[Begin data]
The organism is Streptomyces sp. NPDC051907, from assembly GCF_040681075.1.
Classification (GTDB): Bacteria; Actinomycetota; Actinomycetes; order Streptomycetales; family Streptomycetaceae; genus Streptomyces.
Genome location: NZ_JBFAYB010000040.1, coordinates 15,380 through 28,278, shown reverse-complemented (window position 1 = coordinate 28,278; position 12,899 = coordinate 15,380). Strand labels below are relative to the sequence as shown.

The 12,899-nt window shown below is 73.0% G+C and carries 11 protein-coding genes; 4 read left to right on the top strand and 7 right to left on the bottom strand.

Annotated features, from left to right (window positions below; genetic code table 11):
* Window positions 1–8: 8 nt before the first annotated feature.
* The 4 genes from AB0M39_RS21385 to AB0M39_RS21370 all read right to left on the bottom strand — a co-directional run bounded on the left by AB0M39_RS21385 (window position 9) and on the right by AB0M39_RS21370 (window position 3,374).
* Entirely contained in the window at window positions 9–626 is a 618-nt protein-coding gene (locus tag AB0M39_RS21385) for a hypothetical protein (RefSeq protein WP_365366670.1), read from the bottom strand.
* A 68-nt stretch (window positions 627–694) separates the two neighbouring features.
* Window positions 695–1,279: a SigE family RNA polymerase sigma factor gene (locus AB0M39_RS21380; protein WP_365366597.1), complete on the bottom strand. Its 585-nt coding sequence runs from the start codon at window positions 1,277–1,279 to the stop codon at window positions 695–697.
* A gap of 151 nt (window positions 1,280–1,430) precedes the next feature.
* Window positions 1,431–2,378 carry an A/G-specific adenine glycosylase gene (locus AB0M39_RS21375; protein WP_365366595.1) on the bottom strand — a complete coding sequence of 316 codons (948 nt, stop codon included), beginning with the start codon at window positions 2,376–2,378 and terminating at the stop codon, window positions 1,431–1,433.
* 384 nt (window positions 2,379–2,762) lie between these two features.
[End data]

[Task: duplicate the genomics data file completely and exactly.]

The organism is Streptomyces sp. NPDC051907, from assembly GCF_040681075.1.
Classification (GTDB): Bacteria; Actinomycetota; Actinomycetes; order Streptomycetales; family Streptomycetaceae; genus Streptomyces.
Genome location: NZ_JBFAYB010000040.1, coordinates 15,380 through 28,278, shown reverse-complemented (window position 1 = coordinate 28,278; position 12,899 = coordinate 15,380). Strand labels below are relative to the sequence as shown.

The 12,899-nt window shown below is 73.0% G+C and carries 11 protein-coding genes; 4 read left to right on the top strand and 7 right to left on the bottom strand.

Annotated features, from left to right (window positions below; genetic code table 11):
* Window positions 1–8: 8 nt before the first annotated feature.
* The 4 genes from AB0M39_RS21385 to AB0M39_RS21370 all read right to left on the bottom strand — a co-directional run bounded on the left by AB0M39_RS21385 (window position 9) and on the right by AB0M39_RS21370 (window position 3,374).
* Entirely contained in the window at window positions 9–626 is a 618-nt protein-coding gene (locus tag AB0M39_RS21385) for a hypothetical protein (RefSeq protein WP_365366670.1), read from the bottom strand.
* A 68-nt stretch (window positions 627–694) separates the two neighbouring features.
* Window positions 695–1,279: a SigE family RNA polymerase sigma factor gene (locus AB0M39_RS21380; protein WP_365366597.1), complete on the bottom strand. Its 585-nt coding sequence runs from the start codon at window positions 1,277–1,279 to the stop codon at window positions 695–697.
* A gap of 151 nt (window positions 1,280–1,430) precedes the next feature.
* Window positions 1,431–2,378 carry an A/G-specific adenine glycosylase gene (locus AB0M39_RS21375; protein WP_365366595.1) on the bottom strand — a complete coding sequence of 316 codons (948 nt, stop codon included), beginning with the start codon at window positions 2,376–2,378 and terminating at the stop codon, window positions 1,431–1,433.
* 384 nt (window positions 2,379–2,762) lie between these two features.